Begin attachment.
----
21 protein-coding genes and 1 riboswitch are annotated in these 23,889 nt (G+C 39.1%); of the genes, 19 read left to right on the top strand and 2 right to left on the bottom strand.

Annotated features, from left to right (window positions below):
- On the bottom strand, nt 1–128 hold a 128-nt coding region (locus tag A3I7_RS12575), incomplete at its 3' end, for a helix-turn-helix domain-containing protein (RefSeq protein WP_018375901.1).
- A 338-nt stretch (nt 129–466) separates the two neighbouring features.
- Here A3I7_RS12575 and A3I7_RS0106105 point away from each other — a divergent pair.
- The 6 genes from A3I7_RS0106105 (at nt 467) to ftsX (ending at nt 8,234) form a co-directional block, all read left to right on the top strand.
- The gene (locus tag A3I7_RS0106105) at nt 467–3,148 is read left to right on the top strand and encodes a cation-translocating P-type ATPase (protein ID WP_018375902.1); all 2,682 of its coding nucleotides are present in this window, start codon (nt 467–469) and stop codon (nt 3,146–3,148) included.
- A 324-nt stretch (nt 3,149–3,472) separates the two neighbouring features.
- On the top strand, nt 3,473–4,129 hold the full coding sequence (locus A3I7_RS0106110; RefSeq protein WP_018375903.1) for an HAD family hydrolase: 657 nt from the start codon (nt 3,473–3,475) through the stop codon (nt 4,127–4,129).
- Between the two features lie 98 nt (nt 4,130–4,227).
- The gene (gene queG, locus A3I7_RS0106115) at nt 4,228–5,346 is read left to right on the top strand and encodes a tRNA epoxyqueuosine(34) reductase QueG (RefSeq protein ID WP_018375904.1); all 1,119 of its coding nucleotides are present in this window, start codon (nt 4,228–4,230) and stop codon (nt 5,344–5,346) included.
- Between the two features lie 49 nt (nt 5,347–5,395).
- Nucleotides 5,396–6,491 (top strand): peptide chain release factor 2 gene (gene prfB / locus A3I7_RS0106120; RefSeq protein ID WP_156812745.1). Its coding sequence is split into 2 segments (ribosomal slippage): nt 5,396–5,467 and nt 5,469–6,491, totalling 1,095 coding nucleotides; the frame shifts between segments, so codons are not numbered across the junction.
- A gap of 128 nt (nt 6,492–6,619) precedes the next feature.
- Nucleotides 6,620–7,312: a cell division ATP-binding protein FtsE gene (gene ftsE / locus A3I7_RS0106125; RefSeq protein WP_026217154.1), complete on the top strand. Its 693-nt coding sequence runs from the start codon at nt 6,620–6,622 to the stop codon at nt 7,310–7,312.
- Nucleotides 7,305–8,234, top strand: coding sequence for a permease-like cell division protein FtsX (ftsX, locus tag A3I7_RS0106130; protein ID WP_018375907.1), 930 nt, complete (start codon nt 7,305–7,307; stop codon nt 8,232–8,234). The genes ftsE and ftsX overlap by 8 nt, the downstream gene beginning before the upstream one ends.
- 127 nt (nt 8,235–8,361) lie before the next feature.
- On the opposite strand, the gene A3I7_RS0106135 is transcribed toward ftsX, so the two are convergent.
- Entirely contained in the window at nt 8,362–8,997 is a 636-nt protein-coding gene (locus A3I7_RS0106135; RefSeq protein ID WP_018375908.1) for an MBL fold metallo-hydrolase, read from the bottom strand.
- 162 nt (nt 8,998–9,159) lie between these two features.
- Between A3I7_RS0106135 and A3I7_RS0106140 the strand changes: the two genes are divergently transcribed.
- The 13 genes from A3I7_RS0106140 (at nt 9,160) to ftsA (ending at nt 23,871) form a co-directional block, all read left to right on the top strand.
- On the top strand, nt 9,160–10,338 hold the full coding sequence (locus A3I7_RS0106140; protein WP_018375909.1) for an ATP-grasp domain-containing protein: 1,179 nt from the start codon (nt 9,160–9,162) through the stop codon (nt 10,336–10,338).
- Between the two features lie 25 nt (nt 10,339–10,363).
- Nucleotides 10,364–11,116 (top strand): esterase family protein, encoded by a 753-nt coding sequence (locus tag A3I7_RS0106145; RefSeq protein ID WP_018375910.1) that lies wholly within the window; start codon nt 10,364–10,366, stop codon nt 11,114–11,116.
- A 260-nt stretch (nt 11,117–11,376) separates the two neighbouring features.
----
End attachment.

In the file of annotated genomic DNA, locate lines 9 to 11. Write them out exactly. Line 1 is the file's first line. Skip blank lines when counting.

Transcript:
- On the top strand, nt 3,473–4,129 hold the full coding sequence (locus A3I7_RS0106110; RefSeq protein WP_018375903.1) for an HAD family hydrolase: 657 nt from the start codon (nt 3,473–3,475) through the stop codon (nt 4,127–4,129).
- Between the two features lie 98 nt (nt 4,130–4,227).
- The gene (gene queG, locus A3I7_RS0106115) at nt 4,228–5,346 is read left to right on the top strand and encodes a tRNA epoxyqueuosine(34) reductase QueG (RefSeq protein ID WP_018375904.1); all 1,119 of its coding nucleotides are present in this window, start codon (nt 4,228–4,230) and stop codon (nt 5,344–5,346) included.